Who owns who?

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My own lil’ time machine

A friend of mine recently gave me a unique, one-of-a-kind gift. You can’t find one of these in an Apple store or on Amazon. You can’t even travel across the globe to a quaint little shop in some faraway country to pick up a gift like this.

My friend gave me a mini time machine that allows me to go back to an earlier time in my life. Think H.G Wells Time Machine, Doc Brown’s Delorean from Back to the Future,  the time traveling TARDIS from the Dr. Who TV show, or if you must, the hot tub from the Hot Tub Time Machine from more recent fame.

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Looking for a quick retort

I have the best of intentions.

It could be someone you run into in the convenience store or someone you see on the street, it doesn’t really matter. They say or do something rude and demeaning. I want to comeback with a one-liner or a quick retort that puts the offending party in their place and takes the tension out of the moment. 

Despite my best of intentions, I’m usually the one left grasping for words. I search for the right ones that will make everything right again, but they seem to run away from me. We’ve all faced these types of situations. Lately, I’ve seen to have my share of these experiences. 

When I do have a comeback or a zinger, it feels more like the proverbial equivalent of the neighborhood tattletale crying out in a whiney voice, “sticks and stones may break my bones, but names will never hurt me. 

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Fair season: For a good cause

My friends and I walked down the festival midway like we were a benevolent king surveying his court. It didn’t matter that our court was small in size, certainly less than a football field. We sauntered up and down each row like we owned the park.

We’d get there early and stay late. We’d walk down the middle of the fairway to volunteer or talk with friends. We’d come prepared for the festival, with a pocketful of pennies and quarters — saved up throughout the year — to try our luck at the various games of chance or to fill our faces with food.

As a kid, I looked forward to summer and the two firemen’s festivals in the community where I grew up. The first one would be held in mid-July and then the second would be held a few weeks later, usually around the first weekend in August at a local park.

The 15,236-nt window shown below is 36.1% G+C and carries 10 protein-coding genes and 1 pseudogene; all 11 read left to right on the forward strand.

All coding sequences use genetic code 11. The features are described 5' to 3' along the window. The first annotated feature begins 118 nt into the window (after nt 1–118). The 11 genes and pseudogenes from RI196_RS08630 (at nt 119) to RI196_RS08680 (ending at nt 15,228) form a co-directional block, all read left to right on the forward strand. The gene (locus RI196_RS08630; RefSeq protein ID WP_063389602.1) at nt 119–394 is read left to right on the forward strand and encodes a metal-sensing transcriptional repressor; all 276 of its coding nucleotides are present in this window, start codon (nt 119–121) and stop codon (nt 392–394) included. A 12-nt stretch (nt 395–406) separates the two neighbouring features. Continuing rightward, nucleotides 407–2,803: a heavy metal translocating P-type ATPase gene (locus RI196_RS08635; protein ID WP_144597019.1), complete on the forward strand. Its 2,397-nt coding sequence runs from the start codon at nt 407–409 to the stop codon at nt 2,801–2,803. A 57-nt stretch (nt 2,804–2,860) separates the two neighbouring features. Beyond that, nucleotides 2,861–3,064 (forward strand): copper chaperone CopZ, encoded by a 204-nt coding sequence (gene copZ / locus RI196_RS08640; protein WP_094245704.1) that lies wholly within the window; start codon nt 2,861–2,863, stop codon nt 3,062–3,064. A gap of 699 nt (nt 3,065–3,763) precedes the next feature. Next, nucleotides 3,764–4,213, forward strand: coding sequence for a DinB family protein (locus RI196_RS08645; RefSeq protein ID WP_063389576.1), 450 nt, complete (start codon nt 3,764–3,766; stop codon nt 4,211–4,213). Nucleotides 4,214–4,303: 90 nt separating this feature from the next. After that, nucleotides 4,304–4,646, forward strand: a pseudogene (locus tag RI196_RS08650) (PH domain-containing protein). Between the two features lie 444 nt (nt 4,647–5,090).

The fire companies used the three-day festivals to raise money to help purchase new fire equipment, ambulance supplies, everything they would need throughout the year, and to keep their head above water. The festivals would run large raffles, have a local band for entertainment each night, and have small kiddie rides and games. They would sell barbeque chicken or chicken corn soup and a wide assortment of deserts and ice cream. Just imaging the Amish chicken corn soup makes my stomach rumble with hunger.

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A year’s worth of advice

When my daughter celebrated her first birthday, oh so many years ago, I let out a huge sigh of relief. Despite my clumsiness and failings as a new father, my wife and I and our newborn baby girl had managed to survive. In celebration, I wrote down everything I had learned.

My ramblings fit only a page or two, but they were still hard-earned lessons. I put them in a drawer and forgot about them where they sat for years and years on end until a couple of weeks ago when I stumbled across the worn pages. 

The lessons come across now as dated in spots, but still have the best of intentions. When I think of my daughter I still see her as that precocious one-year-old, even though diapers are a distant memory. In fact, in just a few months, she’ll turn 21. 

In any event, I hope you enjoy.